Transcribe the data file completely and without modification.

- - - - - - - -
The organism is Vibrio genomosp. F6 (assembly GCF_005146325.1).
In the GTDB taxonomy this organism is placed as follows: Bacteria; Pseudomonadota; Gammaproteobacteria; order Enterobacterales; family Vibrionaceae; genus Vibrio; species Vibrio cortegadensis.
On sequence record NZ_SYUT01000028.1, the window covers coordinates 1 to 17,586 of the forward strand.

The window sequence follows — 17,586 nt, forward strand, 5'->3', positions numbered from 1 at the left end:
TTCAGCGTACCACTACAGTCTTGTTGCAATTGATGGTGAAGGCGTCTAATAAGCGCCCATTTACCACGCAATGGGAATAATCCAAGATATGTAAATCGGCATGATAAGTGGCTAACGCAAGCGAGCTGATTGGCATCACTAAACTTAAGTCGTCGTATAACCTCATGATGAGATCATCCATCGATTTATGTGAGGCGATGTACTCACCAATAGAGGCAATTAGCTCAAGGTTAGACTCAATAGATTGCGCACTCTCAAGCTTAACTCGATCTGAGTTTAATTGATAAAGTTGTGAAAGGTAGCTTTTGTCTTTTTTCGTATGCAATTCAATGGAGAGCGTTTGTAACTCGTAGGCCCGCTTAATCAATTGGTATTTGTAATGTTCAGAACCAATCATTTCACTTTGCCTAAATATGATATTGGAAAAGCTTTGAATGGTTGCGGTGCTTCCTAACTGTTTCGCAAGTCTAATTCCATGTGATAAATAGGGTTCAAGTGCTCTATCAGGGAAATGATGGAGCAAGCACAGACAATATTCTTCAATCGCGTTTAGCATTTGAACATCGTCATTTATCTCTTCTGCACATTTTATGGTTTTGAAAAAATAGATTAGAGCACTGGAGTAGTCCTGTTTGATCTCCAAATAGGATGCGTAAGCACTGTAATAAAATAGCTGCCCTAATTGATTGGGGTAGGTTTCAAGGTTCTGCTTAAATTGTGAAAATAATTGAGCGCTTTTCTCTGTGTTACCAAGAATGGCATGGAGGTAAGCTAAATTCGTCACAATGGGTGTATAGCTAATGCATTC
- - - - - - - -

The organism is Vibrio genomosp. F6 (assembly GCF_005146325.1).
In the GTDB taxonomy this organism is placed as follows: Bacteria; Pseudomonadota; Gammaproteobacteria; order Enterobacterales; family Vibrionaceae; genus Vibrio; species Vibrio cortegadensis.
On sequence record NZ_SYUT01000028.1, the window covers coordinates 1 to 17,586 of the forward strand.

The window sequence follows — 17,586 nt, forward strand, 5'->3', positions numbered from 1 at the left end:
TTCAGCGTACCACTACAGTCTTGTTGCAATTGATGGTGAAGGCGTCTAATAAGCGCCCATTTACCACGCAATGGGAATAATCCAAGATATGTAAATCGGCATGATAAGTGGCTAACGCAAGCGAGCTGATTGGCATCACTAAACTTAAGTCGTCGTATAACCTCATGATGAGATCATCCATCGATTTATGTGAGGCGATGTACTCACCAATAGAGGCAATTAGCTCAAGGTTAGACTCAATAGATTGCGCACTCTCAAGCTTAACTCGATCTGAGTTTAATTGATAAAGTTGTGAAAGGTAGCTTTTGTCTTTTTTCGTATGCAATTCAATGGAGAGCGTTTGTAACTCGTAGGCCCGCTTAATCAATTGGTATTTGTAATGTTCAGAACCAATCATTTCACTTTGCCTAAATATGATATTGGAAAAGCTTTGAATGGTTGCGGTGCTTCCTAACTGTTTCGCAAGTCTAATTCCATGTGATAAATAGGGTTCAAGTGCTCTATCAGGGAAATGATGGAGCAAGCACAGACAATATTCTTCAATCGCGTTTAGCATTTGAACATCGTCATTTATCTCTTCTGCACATTTTATGGTTTTGAAAAAATAGATTAGAGCACTGGAGTAGTCCTGTTTGATCTCCAAATAGGATGCGTAAGCACTGTAATAAAATAGCTGCCCTAATTGATTGGGGTAGGTTTCAAGGTTCTGCTTAAATTGTGAAAATAATTGAGCGCTTTTCTCTGTGTTACCAAGAATGGCATGGAGGTAAGCTAAATTCGTCACAATGGGTGTATAGCTAATGCATTC